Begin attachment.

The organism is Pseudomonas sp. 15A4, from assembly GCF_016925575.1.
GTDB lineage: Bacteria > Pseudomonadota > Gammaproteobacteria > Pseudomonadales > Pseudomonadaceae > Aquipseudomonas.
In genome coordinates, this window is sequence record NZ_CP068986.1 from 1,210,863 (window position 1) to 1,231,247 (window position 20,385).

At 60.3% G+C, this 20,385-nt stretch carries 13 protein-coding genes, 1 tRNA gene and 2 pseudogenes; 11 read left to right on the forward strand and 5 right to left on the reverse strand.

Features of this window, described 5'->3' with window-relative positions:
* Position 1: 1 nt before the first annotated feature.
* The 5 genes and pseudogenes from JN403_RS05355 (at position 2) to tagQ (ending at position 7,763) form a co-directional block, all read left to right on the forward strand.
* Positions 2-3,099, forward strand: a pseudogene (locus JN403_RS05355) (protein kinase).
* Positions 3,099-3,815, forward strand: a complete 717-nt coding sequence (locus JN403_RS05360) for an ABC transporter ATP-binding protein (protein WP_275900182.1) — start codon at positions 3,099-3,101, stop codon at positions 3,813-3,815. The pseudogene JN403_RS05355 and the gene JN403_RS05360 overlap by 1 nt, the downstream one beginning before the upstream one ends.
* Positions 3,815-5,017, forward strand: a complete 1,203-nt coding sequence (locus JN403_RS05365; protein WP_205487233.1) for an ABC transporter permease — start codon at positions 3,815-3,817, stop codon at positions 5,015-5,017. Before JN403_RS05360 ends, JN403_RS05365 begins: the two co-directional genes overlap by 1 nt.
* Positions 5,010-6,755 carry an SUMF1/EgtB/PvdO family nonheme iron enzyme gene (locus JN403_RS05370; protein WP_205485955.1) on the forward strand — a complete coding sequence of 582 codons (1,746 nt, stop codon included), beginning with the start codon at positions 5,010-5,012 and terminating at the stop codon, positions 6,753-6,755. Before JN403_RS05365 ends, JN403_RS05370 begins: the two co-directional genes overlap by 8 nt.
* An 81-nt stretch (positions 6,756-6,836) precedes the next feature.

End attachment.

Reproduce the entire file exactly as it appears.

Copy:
The organism is Pseudomonas sp. 15A4, from assembly GCF_016925575.1.
GTDB lineage: Bacteria > Pseudomonadota > Gammaproteobacteria > Pseudomonadales > Pseudomonadaceae > Aquipseudomonas.
In genome coordinates, this window is sequence record NZ_CP068986.1 from 1,210,863 (window position 1) to 1,231,247 (window position 20,385).

At 60.3% G+C, this 20,385-nt stretch carries 13 protein-coding genes, 1 tRNA gene and 2 pseudogenes; 11 read left to right on the forward strand and 5 right to left on the reverse strand.

Features of this window, described 5'->3' with window-relative positions:
* Position 1: 1 nt before the first annotated feature.
* The 5 genes and pseudogenes from JN403_RS05355 (at position 2) to tagQ (ending at position 7,763) form a co-directional block, all read left to right on the forward strand.
* Positions 2-3,099, forward strand: a pseudogene (locus JN403_RS05355) (protein kinase).
* Positions 3,099-3,815, forward strand: a complete 717-nt coding sequence (locus JN403_RS05360) for an ABC transporter ATP-binding protein (protein WP_275900182.1) — start codon at positions 3,099-3,101, stop codon at positions 3,813-3,815. The pseudogene JN403_RS05355 and the gene JN403_RS05360 overlap by 1 nt, the downstream one beginning before the upstream one ends.
* Positions 3,815-5,017, forward strand: a complete 1,203-nt coding sequence (locus JN403_RS05365; protein WP_205487233.1) for an ABC transporter permease — start codon at positions 3,815-3,817, stop codon at positions 5,015-5,017. Before JN403_RS05360 ends, JN403_RS05365 begins: the two co-directional genes overlap by 1 nt.
* Positions 5,010-6,755 carry an SUMF1/EgtB/PvdO family nonheme iron enzyme gene (locus JN403_RS05370; protein WP_205485955.1) on the forward strand — a complete coding sequence of 582 codons (1,746 nt, stop codon included), beginning with the start codon at positions 5,010-5,012 and terminating at the stop codon, positions 6,753-6,755. Before JN403_RS05365 ends, JN403_RS05370 begins: the two co-directional genes overlap by 8 nt.
* An 81-nt stretch (positions 6,756-6,836) precedes the next feature.